The Basics of CSS - Part 1

This is the first in a series of tutorials, designed for the complete beginner to standards-compliant and accessible website development. In this tutorial, I am to give you, the reader, a basic understanding of CSS (Cascading Style Sheets), and an appreciation of its role in making the web a prettier and more accessible place.

CSS, (Cascading Style Sheets) at its most basic, is a small scripting language of sorts which makes it possible to graphically control the look of a document in essentially every way. The best way to explain CSS is to show by example:


The above CSS would make all text within your page’s <body> tag look like this. Didn’t see it?

Here is a much larger example.

Admitently, that is not too impressive. So we could try another example:

		font-family:Arial, Verdana, Tahoma, sans-serif;

The font-family: line above is the most interesting of the CSS block. It takes as its arguments a list of Fonts. What is great about this is a thing called order of precedence. You list the fonts by name in the order you wish for them to be used.  Where the name of the font contains spaces, you should encase them in quotes (“)

	font-family:"Comic Sans MS","Tempus Sans ITC","Trebuchet MS",sans-serif;

Also important is the last font mentioned – sans-serif. When you name fonts to be used,  the font must be present on the computer rendering the web page. Where it is not, the web browser would default to it’s own font to display your text – with potentially disaterous results.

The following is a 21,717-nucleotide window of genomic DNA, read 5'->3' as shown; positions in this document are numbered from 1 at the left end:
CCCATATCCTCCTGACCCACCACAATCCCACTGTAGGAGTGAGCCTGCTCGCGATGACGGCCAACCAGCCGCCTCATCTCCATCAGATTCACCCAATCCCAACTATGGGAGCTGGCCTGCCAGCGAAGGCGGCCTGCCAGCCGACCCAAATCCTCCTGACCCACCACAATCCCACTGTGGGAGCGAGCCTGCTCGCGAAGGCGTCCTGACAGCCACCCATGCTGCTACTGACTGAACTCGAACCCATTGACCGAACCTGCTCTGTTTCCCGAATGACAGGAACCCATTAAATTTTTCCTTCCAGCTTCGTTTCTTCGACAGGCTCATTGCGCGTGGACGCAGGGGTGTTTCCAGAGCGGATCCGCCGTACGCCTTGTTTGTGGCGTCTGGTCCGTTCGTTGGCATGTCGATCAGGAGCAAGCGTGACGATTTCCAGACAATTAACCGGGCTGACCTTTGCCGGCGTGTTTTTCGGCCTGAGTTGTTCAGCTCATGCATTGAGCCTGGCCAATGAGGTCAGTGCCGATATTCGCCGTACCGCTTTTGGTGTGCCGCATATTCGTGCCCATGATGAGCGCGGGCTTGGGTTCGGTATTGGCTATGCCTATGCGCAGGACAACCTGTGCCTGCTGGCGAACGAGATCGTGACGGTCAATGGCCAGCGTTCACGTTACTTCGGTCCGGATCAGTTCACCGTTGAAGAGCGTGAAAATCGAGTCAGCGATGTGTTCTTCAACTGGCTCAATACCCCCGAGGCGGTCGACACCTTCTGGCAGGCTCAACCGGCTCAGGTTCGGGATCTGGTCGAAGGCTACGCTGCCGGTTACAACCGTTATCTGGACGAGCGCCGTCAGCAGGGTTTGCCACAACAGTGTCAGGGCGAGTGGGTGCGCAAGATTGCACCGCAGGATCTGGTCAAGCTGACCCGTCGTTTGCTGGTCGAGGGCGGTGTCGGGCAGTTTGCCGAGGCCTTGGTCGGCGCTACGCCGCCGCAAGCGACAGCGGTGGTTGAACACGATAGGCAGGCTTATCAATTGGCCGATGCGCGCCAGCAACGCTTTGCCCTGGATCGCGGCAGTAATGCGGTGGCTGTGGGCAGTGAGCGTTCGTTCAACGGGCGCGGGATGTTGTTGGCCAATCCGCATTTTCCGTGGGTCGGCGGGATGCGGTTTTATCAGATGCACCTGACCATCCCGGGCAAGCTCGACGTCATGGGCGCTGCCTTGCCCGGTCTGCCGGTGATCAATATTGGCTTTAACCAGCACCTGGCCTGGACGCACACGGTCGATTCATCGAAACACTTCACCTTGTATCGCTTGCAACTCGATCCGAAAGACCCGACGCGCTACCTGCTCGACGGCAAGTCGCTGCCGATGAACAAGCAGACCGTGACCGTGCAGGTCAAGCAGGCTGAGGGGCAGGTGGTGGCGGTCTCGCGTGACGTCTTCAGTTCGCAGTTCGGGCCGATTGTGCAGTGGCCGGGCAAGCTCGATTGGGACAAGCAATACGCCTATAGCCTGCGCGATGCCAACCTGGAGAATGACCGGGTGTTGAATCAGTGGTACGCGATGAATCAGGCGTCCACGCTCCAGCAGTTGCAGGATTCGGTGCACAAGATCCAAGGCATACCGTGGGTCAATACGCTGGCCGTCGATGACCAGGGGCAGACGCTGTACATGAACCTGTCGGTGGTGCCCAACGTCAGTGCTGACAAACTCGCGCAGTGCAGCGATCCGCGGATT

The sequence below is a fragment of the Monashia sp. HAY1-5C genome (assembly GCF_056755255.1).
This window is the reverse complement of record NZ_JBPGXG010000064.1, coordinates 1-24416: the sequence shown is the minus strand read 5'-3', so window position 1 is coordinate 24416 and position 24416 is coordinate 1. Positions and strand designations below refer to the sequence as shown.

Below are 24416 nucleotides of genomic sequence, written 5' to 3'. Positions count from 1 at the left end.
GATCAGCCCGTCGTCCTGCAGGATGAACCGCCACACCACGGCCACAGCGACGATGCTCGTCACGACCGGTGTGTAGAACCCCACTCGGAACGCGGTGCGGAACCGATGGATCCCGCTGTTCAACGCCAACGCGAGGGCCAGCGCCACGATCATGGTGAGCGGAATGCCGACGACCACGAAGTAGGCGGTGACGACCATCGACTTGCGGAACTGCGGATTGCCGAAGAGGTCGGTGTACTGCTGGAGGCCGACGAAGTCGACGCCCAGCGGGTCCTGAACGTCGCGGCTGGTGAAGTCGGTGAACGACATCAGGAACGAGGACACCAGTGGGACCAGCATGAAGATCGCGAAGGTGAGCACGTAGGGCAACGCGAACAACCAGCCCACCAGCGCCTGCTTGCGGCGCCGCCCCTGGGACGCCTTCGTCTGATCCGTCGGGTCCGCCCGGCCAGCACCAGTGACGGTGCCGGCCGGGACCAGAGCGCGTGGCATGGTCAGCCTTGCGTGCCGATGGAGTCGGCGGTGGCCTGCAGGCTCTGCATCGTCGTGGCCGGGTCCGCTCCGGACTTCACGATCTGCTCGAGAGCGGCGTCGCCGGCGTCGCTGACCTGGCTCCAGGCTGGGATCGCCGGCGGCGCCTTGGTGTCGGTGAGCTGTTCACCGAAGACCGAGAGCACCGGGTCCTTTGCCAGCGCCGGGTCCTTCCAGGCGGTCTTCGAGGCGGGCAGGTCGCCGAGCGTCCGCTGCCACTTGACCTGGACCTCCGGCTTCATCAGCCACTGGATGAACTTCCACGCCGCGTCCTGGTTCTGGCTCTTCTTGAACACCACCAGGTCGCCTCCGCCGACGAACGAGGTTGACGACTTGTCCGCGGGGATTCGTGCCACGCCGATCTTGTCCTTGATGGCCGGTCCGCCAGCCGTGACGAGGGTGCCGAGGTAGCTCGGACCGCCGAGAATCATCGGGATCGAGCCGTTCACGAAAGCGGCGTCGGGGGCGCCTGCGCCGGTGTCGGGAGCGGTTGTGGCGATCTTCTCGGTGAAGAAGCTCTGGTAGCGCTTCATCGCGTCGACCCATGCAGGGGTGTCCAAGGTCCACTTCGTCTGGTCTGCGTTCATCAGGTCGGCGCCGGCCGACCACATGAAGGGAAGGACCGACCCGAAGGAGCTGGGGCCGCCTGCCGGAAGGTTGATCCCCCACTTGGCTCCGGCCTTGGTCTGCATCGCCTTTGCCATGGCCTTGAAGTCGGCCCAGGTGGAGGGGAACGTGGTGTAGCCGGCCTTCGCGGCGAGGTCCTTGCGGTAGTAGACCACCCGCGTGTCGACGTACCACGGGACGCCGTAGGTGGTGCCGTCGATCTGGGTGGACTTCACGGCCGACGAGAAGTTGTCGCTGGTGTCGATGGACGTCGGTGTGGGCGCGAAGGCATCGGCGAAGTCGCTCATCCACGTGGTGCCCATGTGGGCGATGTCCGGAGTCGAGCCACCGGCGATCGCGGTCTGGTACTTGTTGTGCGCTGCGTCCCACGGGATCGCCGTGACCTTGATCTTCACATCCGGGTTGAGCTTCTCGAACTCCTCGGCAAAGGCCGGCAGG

Sans-serif falls into the category of generic fonts:

  • Sans-Serif (Fonts like Arial, or Verdana where the letters are rounded).
  • Serif (Fonts like Times New Roman, where letters are blocky and have decorating flicks.
  • Monospace (Fonts like Courier, where the letters are a fixed size and have fixed spacing between them).

You should always include the appropriate generic font group when specifying fonts using CSS, in order to ensure that the web page you are designing renders consistently on every platform.

CSS also allows you to control how hyperlinks look on your page the following code:


Will produce a hyperlink which looks like this. You may add a hover effect by:


Valid values for text-decoration: are none, underline, overline, and strikethrough.
The colour: line in many of the examples above will take web safe colour constants as a parameter, or any hexadecimal colour (e.g. #FFFFFF;  for white).

The font-weight: line can take bold, bolder, light, lighter and normal as arguments. The values bolder  and lighter are relative, and will cause the font to look appropriately lighter or darker then the surrounding text.

The  font-size: line takes the size of the font as either a standard constant (xx-small, x-small, small, medium, large, x-large, xx-large); or as a fixed size in either points (pt) or pixels (px). Where no unit is specified with the number, points are assumed.